SaffronKeira: A New Life
A New Life presents its fair share of mysteries. For starters, the package's inner sleeve indicates that all of the release's thirteen tracks were written by Francesca Sanna; they're performed and produced, however, by Eugenio Caria, who established the SaffronKeira project in 2008 and hails from the island of Sardinia, Italy. So are Sanna and Caria one and the same? No further mention of Sanna appears on the package or accompanying documentation, whereas Caria's referenced repeatedly. One is also challenged in drawing clear connections between track titles like “Ethan,” “111208,” and “Endless Agony of Being Sick” and the music itself, even if such meanings are clear enough in Caria's own mind (whereas one might expect the tone of a track titled “Pregnancy” to be uplifting, it's instead rather macabre). A New Life is a huge release on content grounds (especially so for a debut album), with 138 minutes of material spread across two CDs (it's also available as two double twelve-inch vinyl sets that present its two halves, “Old Life” and “New Life,” separately).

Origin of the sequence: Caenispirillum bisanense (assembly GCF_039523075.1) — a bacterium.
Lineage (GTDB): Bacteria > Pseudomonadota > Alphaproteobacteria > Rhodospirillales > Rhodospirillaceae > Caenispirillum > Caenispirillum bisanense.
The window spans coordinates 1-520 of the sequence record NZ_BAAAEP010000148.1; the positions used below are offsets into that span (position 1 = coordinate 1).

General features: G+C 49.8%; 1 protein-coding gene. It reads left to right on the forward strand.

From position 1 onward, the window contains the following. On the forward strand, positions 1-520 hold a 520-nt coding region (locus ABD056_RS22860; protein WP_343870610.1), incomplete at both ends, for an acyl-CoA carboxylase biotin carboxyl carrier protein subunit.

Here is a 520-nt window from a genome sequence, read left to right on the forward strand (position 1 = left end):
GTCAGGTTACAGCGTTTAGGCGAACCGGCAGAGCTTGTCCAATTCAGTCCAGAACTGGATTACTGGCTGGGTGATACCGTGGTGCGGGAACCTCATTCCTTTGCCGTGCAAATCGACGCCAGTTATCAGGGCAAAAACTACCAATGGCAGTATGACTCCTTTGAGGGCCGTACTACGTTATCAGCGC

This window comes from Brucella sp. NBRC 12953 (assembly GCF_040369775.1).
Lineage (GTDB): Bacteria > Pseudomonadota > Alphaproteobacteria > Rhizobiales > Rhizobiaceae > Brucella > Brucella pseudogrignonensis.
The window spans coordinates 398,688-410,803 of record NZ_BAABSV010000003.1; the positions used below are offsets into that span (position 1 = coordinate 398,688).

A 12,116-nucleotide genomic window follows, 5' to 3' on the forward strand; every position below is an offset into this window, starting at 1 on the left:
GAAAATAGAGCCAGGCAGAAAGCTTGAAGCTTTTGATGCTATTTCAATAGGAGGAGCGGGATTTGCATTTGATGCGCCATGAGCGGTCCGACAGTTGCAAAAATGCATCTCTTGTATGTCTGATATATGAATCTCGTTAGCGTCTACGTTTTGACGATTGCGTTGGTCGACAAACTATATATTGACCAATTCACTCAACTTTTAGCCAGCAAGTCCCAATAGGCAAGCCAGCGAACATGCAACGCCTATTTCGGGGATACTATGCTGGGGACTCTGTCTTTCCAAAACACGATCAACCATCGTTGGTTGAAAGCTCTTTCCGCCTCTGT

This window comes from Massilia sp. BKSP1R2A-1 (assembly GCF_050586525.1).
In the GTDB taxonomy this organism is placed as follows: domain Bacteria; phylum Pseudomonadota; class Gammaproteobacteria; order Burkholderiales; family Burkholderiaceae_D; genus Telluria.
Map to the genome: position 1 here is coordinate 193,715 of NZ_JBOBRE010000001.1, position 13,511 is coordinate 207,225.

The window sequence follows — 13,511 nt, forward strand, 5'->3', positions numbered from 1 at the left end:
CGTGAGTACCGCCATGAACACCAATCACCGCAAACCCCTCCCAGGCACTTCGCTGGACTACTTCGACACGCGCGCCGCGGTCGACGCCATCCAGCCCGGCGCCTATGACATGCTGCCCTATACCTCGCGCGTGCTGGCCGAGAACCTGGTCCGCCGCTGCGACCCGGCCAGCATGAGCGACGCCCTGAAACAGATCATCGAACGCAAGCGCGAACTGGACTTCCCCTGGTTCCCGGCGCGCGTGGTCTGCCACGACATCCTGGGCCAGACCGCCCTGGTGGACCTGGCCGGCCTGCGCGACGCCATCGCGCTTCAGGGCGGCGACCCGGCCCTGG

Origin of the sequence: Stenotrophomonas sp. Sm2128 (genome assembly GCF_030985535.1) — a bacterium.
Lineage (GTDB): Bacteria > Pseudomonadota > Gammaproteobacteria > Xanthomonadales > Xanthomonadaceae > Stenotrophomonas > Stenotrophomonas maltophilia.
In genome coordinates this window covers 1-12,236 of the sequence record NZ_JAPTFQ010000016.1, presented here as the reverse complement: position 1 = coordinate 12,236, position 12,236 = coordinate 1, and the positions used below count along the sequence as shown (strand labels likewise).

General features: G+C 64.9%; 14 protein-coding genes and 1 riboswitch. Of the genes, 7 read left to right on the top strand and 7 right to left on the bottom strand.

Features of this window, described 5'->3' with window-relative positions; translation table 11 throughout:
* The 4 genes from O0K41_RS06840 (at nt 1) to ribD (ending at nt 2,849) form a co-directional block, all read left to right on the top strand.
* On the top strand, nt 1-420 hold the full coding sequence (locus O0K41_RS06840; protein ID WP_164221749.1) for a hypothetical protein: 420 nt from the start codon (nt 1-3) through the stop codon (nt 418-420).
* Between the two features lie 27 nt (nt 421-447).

The general style is spectral classical-ambient moodscaping with Caria adopting the roles of sound researcher, composer, and sculptor in his handling of the electro-acoustic material. In tracks that range from eight to seventeen minutes, voice samples, electronics, and synthetic textures are interlaced with acoustic instrument sounds such as piano, organ, acoustic guitar, and vocals to form oft-eerie meditations. The tracks patiently develop into self-contained micro-universes that one could easily imagine functioning as soundtrack material. Some settings are beatless explorations, whereas others include rhythm elements as part of the overall design. “Symbiosi” stands out as an especially memorable example of the latter in suggesting the image of a space shuttle being battered by meteors as it cruises through the upper reaches. “Ethan” and “190305” likewise stand out, but perhaps primarily for how close they come to sounding like classic beat-based electronica.There's ample evidence of Caria's talent for arresting sound design—the metallic waves hurtling through “Symbiosi,” the haunting female voice and strings wafting through “Endless Agony of Being Sick,” the 8-bit melodies burbling within hiss and grime during “8th Months,” the distorted voices rippling through “Psychologically Destroying,” and, in perhaps the album's most disturbed setting, the Liberace piano tinkling across the quicksand of “Acceptance of Mental Disorder,” to name five examples. Adding melancholy piano playing and strings to SaffronKeira's customary electronic design makes for an arresting combination in “Last Days,” while the soundscape Caria shapes and nurtures throughout the almost fourteen-minute flow of “111208” is nothing short of amazing. Here and elsewhere, he shapes the music so that it unfolds unpredictably yet in such a way that it follows an inexorable and natural logic. It's an epic release also in the sense that there's so much material and detail to absorb the listener is almost overwhelmed by the project, and one comes away from it wondering what SaffronKeira will do to follow up such a grandiose statement.